The story of David and Goliath may be the most famous conflict story in the Bible, but an earlier battle fought by Abram, before his name was changed to Abraham, was perhaps even more impressive. The story is a fascinating one that carries important reminders for modern warriors of the Way.
In Genesis 14 we are told that Sodom and Gomorrah and other cities of the Dead Sea Valley had long been subject to the kings of Mesopotamia (“Shinar”), but that while Abraham was living in the area of nearby Hebron they rebelled against this foreign rule. The Amorite Mesopotamian king assembled a large army including his Elamite, Hurrian, and Hittite allies. The massive force overwhelmed Sodom and its neighboring cities, seizing the goods of the cities and taking many of their inhabitants as slaves. In doing this they also carried off Abram’s nephew Lot and his possessions, since Lot was living in that area (Genesis 14:12). But Abram was informed of what had happened and took decisive action:
“A man who had escaped came and reported this to Abram the Hebrew. Now Abram was living near … Mamre the Amorite, a brother of Eshkol and Aner, all of whom were allied with Abram. When Abram heard that his relative had been taken captive, he called out the 318 trained men born in his household and went in pursuit as far as Dan. During the night Abram divided his men to attack them and he routed them, pursuing them as far as Hobah, north of Damascus. He recovered all the goods and brought back his relative Lot and his possessions, together with the women and the other people” (Genesis 14:13-15).
Many people may be surprised to read in this account that Abram had over three hundred “trained men” which shows the size of his household. In fact, these trained men were not simply shepherds and other workmen hastily handed a sword or other weapon. The Hebrew word hānīk means an “armed servant” and was used of men whose primary function was to provide military protection. These men were essentially a small private security force in full-time service to Abraham. Together these men pursued the returning Mesopotamians, catching up with them near Dan on what was later Israel’s northern border.
But what is truly surprising in the account is the daring raid that Abraham and his small force executed to rescue Lot. Militarily, a raid is usually a carefully planned small-scale attack on enemy forces, conducted covertly with speed and surprise – often at night and behind enemy lines – on an unsuspecting enemy. An extraction raid is one planned to rescue captured soldiers, hostages or other friendly elements and the idea is almost always “quick-in, quick-out.” Abraham’s raid against the Mesopotamian allied forces was a classic extraction raid, conducted under the cover of darkness in a skillfully planned attack – but it was anything but a “quick-in, quick-out.”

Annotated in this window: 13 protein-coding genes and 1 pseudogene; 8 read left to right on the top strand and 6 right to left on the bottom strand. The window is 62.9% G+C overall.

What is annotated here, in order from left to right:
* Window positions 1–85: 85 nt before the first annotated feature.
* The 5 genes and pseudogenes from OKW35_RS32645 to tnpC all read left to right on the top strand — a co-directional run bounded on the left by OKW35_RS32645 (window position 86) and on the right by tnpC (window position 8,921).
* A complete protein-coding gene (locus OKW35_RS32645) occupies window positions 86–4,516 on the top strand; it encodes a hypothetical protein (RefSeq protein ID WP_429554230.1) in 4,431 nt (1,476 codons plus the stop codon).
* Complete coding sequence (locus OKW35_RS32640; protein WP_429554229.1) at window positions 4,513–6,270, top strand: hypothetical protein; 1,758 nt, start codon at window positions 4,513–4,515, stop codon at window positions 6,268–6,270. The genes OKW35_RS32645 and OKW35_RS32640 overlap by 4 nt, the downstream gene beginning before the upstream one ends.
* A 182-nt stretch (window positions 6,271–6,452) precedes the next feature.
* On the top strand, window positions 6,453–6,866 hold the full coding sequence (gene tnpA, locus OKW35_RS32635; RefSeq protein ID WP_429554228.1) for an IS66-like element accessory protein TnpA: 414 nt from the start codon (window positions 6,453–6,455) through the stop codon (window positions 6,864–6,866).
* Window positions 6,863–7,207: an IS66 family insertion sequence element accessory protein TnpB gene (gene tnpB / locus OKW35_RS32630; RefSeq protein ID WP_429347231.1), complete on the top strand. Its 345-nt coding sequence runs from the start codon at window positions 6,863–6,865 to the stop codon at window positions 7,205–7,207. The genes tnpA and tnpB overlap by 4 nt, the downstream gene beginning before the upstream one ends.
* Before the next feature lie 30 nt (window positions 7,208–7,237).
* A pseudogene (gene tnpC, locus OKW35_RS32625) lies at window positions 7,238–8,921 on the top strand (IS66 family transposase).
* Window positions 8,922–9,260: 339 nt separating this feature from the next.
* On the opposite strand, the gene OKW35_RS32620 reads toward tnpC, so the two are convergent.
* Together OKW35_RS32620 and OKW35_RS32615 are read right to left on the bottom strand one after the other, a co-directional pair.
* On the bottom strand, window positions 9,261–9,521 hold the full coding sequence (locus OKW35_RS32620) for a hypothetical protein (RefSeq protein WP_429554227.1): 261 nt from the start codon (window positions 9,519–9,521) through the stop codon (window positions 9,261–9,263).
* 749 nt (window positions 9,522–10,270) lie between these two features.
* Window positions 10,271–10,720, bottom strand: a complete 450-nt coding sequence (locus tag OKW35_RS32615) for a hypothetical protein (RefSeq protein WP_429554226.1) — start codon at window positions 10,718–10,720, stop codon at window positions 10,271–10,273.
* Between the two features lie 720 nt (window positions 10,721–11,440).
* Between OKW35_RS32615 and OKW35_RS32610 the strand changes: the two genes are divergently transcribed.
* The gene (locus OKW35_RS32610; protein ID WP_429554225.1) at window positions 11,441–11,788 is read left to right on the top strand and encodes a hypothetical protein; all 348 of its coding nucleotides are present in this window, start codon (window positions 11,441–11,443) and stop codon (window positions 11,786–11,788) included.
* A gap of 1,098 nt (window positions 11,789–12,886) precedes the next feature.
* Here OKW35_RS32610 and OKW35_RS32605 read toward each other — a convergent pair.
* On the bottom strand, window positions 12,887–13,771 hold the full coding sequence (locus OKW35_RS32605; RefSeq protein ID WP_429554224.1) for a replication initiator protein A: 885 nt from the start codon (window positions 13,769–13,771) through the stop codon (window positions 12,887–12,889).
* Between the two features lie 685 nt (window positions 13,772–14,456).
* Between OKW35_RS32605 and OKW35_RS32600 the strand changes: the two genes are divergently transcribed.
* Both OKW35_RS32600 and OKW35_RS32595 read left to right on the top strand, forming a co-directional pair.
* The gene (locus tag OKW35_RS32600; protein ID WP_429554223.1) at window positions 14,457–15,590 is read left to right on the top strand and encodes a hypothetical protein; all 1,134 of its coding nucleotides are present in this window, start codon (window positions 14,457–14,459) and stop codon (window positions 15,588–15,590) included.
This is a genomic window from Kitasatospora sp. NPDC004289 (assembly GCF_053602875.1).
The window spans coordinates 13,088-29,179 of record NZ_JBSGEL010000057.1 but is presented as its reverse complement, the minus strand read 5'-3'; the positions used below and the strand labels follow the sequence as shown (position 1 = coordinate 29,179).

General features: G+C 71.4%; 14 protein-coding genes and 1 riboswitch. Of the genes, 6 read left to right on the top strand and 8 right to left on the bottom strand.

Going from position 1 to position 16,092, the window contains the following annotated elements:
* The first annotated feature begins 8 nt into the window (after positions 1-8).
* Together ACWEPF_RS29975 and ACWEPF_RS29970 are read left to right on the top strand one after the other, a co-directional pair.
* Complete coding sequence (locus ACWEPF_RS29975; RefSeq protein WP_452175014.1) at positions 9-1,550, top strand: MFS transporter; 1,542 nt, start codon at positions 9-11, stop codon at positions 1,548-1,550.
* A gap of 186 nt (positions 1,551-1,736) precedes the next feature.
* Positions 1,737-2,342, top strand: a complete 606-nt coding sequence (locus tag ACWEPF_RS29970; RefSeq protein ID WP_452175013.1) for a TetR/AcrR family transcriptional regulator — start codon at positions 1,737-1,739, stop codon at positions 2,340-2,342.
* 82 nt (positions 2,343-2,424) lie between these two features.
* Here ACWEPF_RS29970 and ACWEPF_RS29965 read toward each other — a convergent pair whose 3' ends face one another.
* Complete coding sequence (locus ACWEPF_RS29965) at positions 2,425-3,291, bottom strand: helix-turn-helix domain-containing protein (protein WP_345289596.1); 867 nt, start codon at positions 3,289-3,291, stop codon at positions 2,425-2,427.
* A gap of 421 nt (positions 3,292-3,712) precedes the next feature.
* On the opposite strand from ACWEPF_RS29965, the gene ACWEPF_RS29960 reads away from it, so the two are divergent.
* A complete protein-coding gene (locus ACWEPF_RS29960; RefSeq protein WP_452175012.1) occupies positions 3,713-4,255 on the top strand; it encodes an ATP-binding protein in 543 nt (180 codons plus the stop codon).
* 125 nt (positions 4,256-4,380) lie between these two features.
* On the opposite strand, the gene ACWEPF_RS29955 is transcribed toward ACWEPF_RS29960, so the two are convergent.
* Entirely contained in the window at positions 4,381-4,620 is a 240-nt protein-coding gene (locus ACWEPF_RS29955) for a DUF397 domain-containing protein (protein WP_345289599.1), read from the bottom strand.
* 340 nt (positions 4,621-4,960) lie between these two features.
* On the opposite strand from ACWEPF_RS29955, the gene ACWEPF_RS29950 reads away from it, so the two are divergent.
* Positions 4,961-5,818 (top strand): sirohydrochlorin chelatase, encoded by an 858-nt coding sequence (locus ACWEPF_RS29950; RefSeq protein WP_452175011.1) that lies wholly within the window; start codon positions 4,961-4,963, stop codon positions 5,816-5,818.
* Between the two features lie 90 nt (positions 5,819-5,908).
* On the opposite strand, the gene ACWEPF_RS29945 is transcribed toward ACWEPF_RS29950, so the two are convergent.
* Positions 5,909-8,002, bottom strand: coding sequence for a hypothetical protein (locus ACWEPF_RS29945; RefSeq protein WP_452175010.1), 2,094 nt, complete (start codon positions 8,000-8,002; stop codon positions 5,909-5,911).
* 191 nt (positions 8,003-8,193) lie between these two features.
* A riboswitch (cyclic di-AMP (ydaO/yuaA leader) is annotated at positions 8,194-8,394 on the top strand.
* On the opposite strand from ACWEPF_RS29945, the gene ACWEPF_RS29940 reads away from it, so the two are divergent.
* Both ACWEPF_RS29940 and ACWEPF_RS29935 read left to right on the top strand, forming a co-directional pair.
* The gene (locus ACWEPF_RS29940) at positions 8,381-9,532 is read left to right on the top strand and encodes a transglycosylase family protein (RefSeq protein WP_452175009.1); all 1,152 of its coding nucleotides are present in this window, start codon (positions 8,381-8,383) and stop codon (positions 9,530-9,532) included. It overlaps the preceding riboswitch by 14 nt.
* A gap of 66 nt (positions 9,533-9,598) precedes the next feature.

After his attack Abraham and his small force continued to engage the enemy over an extended distance – a further fifty miles from Dan to Damascus. These men did not just hit and run – they stuck with their mission until it was successful and Lot was rescued. Abraham’s men probably did not carry much food or supplies in order to travel quickly and catch up with the enemy force, but they travelled a considerable distance of at least 153 miles (247 km) – from Hebron to Damascus and beyond – and then returned to the Dead Sea Plain.
Abraham and his men gladly gave credit to God for their victory against a vastly superior force (Genesis 14:20), but we should not forget the part these men played in the conflict and the things they did that were militarily sound. Even apart from the successful tactics Abraham employed in utilizing a night attack to maximize confusion and with divided forces closing from different directions (Genesis 14:15-16), we see three key factors aiding the mission’s success.
Abraham didn’t set out unprepared. His men were properly trained and ready, as we have seen (Genesis 14:14). He didn’t try to go it alone. He involved his allies, the men of Mamre, Eshkol and Aner (Genesis 14:13, 24). These men were not just his neighbors – the Hebrew says they were “sworn allies” (literally “possessors of the covenant of Abram”), so these were allies Abram could trust. Once the fighting began, Abraham and his men persisted – they “went the distance” till their mission objective was fulfilled.
Simple as they may sound, these three principles are fundamental to our own spiritual warfare. Warriors of the Way need to train well to be prepared for the battles we will inevitably have to face. We then need to utilize the allies we are given in the form of fellow-believers – allies we can trust. And when the battles begin, we need to proceed with a warrior’s attitude of persistence till we have fulfilled the task we have been given. The very characteristics so clear in Abram’s victory over physical enemies are ones we need to develop in our spiritual lives, too.